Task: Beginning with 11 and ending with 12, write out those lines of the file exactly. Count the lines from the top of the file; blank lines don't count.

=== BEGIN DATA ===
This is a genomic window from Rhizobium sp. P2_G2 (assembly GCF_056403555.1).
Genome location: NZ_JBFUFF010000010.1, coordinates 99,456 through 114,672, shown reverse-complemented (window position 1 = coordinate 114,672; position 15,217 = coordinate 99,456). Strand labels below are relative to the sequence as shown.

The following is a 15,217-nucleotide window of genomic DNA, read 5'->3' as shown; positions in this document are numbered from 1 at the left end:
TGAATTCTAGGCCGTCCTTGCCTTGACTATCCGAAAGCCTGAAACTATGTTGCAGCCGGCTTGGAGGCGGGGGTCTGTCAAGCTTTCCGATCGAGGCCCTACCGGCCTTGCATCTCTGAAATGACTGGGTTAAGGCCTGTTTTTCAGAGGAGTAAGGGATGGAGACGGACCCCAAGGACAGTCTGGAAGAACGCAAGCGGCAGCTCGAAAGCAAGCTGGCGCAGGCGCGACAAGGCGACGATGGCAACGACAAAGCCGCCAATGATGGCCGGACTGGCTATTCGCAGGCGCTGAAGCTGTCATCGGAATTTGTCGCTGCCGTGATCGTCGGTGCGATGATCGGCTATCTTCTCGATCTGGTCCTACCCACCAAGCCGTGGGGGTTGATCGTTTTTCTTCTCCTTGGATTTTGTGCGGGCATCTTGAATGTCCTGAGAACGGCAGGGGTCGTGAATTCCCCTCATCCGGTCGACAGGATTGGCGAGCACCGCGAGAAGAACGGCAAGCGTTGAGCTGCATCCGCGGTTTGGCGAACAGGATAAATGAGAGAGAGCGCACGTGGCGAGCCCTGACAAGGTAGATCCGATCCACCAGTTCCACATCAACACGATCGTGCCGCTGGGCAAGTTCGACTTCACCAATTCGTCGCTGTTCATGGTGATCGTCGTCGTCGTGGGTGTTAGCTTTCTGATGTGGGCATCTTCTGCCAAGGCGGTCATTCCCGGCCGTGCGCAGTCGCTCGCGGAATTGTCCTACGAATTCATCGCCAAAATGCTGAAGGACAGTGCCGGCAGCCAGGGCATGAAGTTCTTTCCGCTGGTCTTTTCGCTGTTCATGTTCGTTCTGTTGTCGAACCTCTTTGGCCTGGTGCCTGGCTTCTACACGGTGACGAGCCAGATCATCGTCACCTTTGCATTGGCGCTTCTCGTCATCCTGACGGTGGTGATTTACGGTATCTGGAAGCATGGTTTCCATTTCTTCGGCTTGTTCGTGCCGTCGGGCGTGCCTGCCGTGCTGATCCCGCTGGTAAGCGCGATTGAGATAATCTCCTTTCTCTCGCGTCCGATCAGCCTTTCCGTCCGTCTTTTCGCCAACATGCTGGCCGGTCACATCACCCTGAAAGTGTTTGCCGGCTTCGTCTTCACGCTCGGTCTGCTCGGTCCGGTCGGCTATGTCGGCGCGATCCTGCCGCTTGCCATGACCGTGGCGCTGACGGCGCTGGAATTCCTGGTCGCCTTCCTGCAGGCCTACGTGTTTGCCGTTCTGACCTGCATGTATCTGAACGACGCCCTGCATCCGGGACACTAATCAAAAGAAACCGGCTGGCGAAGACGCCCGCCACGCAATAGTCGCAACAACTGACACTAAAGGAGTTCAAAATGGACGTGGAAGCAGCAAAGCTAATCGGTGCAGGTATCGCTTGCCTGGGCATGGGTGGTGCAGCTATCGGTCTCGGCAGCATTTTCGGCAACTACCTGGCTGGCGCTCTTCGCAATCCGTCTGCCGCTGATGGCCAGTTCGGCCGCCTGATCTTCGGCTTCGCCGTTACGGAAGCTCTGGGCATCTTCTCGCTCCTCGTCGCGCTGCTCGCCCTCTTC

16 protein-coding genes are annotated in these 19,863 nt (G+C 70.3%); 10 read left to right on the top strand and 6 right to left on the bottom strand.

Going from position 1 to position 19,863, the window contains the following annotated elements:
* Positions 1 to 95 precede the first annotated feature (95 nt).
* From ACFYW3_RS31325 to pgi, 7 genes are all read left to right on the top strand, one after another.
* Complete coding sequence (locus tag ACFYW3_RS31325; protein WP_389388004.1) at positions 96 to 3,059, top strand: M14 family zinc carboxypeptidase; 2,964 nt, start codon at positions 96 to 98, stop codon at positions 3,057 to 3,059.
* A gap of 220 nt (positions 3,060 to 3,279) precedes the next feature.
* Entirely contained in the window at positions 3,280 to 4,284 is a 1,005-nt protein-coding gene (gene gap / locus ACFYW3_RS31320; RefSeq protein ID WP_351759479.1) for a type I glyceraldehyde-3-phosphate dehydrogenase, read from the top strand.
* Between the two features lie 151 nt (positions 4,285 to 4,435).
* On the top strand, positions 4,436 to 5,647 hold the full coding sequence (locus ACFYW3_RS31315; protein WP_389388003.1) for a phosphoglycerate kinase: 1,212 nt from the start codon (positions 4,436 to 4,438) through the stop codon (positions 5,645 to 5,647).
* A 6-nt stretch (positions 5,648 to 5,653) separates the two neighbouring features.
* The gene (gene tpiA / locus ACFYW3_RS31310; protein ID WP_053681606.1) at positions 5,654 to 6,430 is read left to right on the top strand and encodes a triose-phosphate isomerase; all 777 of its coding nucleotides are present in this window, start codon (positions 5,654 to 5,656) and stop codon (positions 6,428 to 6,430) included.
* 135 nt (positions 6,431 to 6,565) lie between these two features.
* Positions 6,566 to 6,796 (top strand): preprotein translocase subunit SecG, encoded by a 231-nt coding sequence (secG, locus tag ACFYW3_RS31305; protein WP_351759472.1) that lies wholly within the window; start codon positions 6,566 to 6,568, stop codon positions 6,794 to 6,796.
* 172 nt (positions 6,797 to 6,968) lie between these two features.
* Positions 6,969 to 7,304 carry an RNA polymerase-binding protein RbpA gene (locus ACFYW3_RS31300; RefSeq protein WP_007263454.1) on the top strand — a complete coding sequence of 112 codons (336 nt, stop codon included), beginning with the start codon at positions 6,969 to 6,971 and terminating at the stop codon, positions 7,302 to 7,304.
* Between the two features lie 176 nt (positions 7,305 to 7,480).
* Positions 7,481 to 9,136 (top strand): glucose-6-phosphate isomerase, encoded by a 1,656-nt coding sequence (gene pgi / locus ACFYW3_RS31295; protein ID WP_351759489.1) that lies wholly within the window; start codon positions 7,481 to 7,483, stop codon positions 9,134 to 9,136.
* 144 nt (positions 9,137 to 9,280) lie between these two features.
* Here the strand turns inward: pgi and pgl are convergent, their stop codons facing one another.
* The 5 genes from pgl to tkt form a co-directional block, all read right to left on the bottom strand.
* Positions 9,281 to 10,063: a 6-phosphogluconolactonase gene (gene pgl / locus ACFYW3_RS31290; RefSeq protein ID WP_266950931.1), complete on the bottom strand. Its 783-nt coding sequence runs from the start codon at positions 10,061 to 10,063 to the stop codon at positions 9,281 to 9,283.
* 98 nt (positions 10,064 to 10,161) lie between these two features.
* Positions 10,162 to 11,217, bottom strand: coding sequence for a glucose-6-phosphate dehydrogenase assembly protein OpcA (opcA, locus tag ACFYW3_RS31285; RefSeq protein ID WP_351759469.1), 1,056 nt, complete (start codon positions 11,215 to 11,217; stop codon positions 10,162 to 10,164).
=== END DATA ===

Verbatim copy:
* Entirely contained in the window at positions 3,280 to 4,284 is a 1,005-nt protein-coding gene (gene gap / locus ACFYW3_RS31320; RefSeq protein ID WP_351759479.1) for a type I glyceraldehyde-3-phosphate dehydrogenase, read from the top strand.
* Between the two features lie 151 nt (positions 4,285 to 4,435).